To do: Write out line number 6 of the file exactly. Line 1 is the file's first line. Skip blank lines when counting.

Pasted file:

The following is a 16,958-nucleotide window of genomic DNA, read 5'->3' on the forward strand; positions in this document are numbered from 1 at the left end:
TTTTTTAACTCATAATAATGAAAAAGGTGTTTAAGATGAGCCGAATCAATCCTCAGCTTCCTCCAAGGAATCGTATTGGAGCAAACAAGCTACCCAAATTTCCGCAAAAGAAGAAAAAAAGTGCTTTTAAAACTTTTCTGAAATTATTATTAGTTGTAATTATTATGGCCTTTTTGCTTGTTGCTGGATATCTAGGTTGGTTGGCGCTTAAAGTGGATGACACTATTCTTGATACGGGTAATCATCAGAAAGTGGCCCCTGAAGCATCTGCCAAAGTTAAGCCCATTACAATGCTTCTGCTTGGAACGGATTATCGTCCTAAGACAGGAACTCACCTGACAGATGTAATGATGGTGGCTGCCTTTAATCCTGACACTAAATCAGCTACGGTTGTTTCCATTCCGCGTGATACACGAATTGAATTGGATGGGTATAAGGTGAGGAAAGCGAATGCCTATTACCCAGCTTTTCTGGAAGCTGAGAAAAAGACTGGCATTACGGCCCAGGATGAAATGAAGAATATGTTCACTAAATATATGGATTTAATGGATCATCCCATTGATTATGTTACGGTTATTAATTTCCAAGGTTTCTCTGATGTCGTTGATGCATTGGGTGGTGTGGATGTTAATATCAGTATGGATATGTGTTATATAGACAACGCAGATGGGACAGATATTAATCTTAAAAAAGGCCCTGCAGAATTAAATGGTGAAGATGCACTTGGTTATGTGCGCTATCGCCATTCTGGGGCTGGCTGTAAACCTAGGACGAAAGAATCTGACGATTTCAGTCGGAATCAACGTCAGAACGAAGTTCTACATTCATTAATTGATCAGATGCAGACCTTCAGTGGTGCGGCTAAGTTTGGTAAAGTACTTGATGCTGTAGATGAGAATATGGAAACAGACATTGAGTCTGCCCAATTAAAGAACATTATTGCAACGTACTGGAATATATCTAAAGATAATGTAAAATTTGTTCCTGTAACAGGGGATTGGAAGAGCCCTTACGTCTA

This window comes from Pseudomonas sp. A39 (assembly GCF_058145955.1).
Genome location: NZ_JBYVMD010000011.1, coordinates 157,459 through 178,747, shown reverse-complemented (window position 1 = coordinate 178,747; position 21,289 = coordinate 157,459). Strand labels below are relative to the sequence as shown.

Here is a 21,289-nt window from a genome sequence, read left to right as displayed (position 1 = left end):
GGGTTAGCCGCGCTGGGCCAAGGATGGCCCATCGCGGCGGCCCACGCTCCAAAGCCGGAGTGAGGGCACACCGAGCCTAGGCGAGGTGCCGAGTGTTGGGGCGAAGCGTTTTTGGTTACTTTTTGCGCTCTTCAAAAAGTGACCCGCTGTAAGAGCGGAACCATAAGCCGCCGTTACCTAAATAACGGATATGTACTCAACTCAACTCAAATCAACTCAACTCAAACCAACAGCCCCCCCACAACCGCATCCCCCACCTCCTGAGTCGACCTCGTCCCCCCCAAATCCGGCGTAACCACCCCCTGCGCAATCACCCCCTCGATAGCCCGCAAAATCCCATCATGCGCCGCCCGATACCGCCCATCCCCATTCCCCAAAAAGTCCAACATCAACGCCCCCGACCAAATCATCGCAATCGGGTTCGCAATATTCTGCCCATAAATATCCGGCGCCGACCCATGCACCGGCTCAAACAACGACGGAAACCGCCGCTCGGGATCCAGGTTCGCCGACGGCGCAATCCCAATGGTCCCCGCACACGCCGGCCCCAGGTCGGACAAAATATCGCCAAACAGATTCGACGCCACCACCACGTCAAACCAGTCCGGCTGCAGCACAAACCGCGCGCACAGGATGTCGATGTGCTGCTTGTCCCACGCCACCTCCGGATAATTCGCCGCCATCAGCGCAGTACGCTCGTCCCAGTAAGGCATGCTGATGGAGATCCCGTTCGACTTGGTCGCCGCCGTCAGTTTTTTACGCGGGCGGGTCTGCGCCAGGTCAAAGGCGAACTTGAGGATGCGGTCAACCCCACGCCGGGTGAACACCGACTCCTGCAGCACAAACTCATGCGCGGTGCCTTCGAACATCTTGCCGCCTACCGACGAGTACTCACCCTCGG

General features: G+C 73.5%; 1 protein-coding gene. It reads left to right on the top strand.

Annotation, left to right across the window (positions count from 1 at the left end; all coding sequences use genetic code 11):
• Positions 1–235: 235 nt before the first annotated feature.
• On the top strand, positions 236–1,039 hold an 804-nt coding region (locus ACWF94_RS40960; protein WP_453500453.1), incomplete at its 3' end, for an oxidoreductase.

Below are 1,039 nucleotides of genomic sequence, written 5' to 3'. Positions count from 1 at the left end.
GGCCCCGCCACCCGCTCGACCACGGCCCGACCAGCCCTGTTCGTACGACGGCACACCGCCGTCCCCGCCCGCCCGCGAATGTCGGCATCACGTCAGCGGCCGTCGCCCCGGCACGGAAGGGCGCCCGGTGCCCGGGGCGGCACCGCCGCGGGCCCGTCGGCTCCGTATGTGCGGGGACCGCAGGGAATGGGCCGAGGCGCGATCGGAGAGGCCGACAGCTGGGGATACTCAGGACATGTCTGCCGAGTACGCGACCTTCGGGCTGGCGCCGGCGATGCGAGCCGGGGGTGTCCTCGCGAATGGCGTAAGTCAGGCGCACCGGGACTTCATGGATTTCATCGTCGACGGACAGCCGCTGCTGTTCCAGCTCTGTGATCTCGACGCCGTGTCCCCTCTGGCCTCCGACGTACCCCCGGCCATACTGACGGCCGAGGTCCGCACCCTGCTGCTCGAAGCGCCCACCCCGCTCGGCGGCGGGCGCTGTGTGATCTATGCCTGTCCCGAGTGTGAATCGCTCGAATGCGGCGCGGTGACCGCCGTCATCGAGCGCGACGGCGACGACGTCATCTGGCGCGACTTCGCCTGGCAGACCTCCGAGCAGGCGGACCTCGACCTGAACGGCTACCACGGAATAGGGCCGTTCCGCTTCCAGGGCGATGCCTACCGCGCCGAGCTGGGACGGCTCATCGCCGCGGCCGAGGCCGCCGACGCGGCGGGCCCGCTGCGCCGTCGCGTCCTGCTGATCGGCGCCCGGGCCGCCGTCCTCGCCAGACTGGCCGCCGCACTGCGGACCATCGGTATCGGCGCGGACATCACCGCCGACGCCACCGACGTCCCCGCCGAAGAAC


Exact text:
GGGTTAGCCGCGCTGGGCCAAGGATGGCCCATCGCGGCGGCCCACGCTCCAAAGCCGGAGTGAGGGCACACCGAGCCTAGGCGAGGTGCCGAGTGTTGGGGCGAAGCGTTTTTGGTTACTTTTTGCGCTCTTCAAAAAGTGACCCGCTGTAAGAGCGGAACCATAAGCCGCCGTTACCTAAATAACGGATATGTACTCAACTCAACTCAAATCAACTCAACTCAAACCAACAGCCCCCCCACAACCGCATCCCCCACCTCCTGAGTCGACCTCGTCCCCCCCAAATCCGGCGTAACCACCCCCTGCGCAATCACCCCCTCGATAGCCCGCAAAATCCCATCATGCGCCGCCCGATACCGCCCATCCCCATTCCCCAAAAAGTCCAACATCAACGCCCCCGACCAAATCATCGCAATCGGGTTCGCAATATTCTGCCCATAAATATCCGGCGCCGACCCATGCACCGGCTCAAACAACGACGGAAACCGCCGCTCGGGATCCAGGTTCGCCGACGGCGCAATCCCAATGGTCCCCGCACACGCCGGCCCCAGGTCGGACAAAATATCGCCAAACAGATTCGACGCCACCACCACGTCAAACCAGTCCGGCTGCAGCACAAACCGCGCGCACAGGATGTCGATGTGCTGCTTGTCCCACGCCACCTCCGGATAATTCGCCGCCATCAGCGCAGTACGCTCGTCCCAGTAAGGCATGCTGATGGAGATCCCGTTCGACTTGGTCGCCGCCGTCAGTTTTTTACGCGGGCGGGTCTGCGCCAGGTCAAAGGCGAACTTGAGGATGCGGTCAACCCCACGCCGGGTGAACACCGACTCCTGCAGCACAAACTCATGCGCGGTGCCTTCGAACATCTTGCCGCCTACCGACGAGTACTCACCCTCGG